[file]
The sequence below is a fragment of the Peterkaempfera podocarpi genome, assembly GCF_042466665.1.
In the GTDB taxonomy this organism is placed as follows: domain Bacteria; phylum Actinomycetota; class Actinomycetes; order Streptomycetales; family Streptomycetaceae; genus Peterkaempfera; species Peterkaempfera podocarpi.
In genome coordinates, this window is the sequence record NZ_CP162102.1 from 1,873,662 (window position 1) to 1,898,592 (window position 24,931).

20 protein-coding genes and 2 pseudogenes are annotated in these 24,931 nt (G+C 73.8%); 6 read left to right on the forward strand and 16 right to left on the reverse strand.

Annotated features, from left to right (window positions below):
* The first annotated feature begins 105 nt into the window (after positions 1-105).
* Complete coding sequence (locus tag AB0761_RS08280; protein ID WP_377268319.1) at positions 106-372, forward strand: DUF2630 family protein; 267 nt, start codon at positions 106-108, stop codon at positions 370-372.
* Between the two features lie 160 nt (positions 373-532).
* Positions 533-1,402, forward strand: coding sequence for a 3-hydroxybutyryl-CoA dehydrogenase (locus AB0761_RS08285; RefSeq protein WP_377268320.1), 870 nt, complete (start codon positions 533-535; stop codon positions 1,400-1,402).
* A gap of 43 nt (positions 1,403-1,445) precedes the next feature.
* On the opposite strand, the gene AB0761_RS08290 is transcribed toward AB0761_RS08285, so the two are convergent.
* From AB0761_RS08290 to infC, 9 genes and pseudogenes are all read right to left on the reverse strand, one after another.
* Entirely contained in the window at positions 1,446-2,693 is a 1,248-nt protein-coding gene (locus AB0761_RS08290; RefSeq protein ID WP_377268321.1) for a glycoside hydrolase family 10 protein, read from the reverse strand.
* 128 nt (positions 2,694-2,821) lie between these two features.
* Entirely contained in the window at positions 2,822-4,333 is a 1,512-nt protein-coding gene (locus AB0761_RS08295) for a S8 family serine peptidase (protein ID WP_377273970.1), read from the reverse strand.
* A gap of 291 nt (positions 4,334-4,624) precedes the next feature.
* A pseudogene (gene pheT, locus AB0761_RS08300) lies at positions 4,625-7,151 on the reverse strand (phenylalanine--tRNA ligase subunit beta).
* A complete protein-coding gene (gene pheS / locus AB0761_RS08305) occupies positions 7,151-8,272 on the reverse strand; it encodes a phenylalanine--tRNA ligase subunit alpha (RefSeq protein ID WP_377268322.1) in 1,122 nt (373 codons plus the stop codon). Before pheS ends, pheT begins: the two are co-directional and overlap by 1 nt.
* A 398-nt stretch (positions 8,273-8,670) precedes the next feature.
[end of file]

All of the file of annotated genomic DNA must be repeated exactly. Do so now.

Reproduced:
The sequence below is a fragment of the Peterkaempfera podocarpi genome, assembly GCF_042466665.1.
In the GTDB taxonomy this organism is placed as follows: domain Bacteria; phylum Actinomycetota; class Actinomycetes; order Streptomycetales; family Streptomycetaceae; genus Peterkaempfera; species Peterkaempfera podocarpi.
In genome coordinates, this window is the sequence record NZ_CP162102.1 from 1,873,662 (window position 1) to 1,898,592 (window position 24,931).

20 protein-coding genes and 2 pseudogenes are annotated in these 24,931 nt (G+C 73.8%); 6 read left to right on the forward strand and 16 right to left on the reverse strand.

Annotated features, from left to right (window positions below):
* The first annotated feature begins 105 nt into the window (after positions 1-105).
* Complete coding sequence (locus tag AB0761_RS08280; protein ID WP_377268319.1) at positions 106-372, forward strand: DUF2630 family protein; 267 nt, start codon at positions 106-108, stop codon at positions 370-372.
* Between the two features lie 160 nt (positions 373-532).
* Positions 533-1,402, forward strand: coding sequence for a 3-hydroxybutyryl-CoA dehydrogenase (locus AB0761_RS08285; RefSeq protein WP_377268320.1), 870 nt, complete (start codon positions 533-535; stop codon positions 1,400-1,402).
* A gap of 43 nt (positions 1,403-1,445) precedes the next feature.
* On the opposite strand, the gene AB0761_RS08290 is transcribed toward AB0761_RS08285, so the two are convergent.
* From AB0761_RS08290 to infC, 9 genes and pseudogenes are all read right to left on the reverse strand, one after another.
* Entirely contained in the window at positions 1,446-2,693 is a 1,248-nt protein-coding gene (locus AB0761_RS08290; RefSeq protein ID WP_377268321.1) for a glycoside hydrolase family 10 protein, read from the reverse strand.
* 128 nt (positions 2,694-2,821) lie between these two features.
* Entirely contained in the window at positions 2,822-4,333 is a 1,512-nt protein-coding gene (locus AB0761_RS08295) for a S8 family serine peptidase (protein ID WP_377273970.1), read from the reverse strand.
* A gap of 291 nt (positions 4,334-4,624) precedes the next feature.
* A pseudogene (gene pheT, locus AB0761_RS08300) lies at positions 4,625-7,151 on the reverse strand (phenylalanine--tRNA ligase subunit beta).
* A complete protein-coding gene (gene pheS / locus AB0761_RS08305) occupies positions 7,151-8,272 on the reverse strand; it encodes a phenylalanine--tRNA ligase subunit alpha (RefSeq protein ID WP_377268322.1) in 1,122 nt (373 codons plus the stop codon). Before pheS ends, pheT begins: the two are co-directional and overlap by 1 nt.
* A 398-nt stretch (positions 8,273-8,670) precedes the next feature.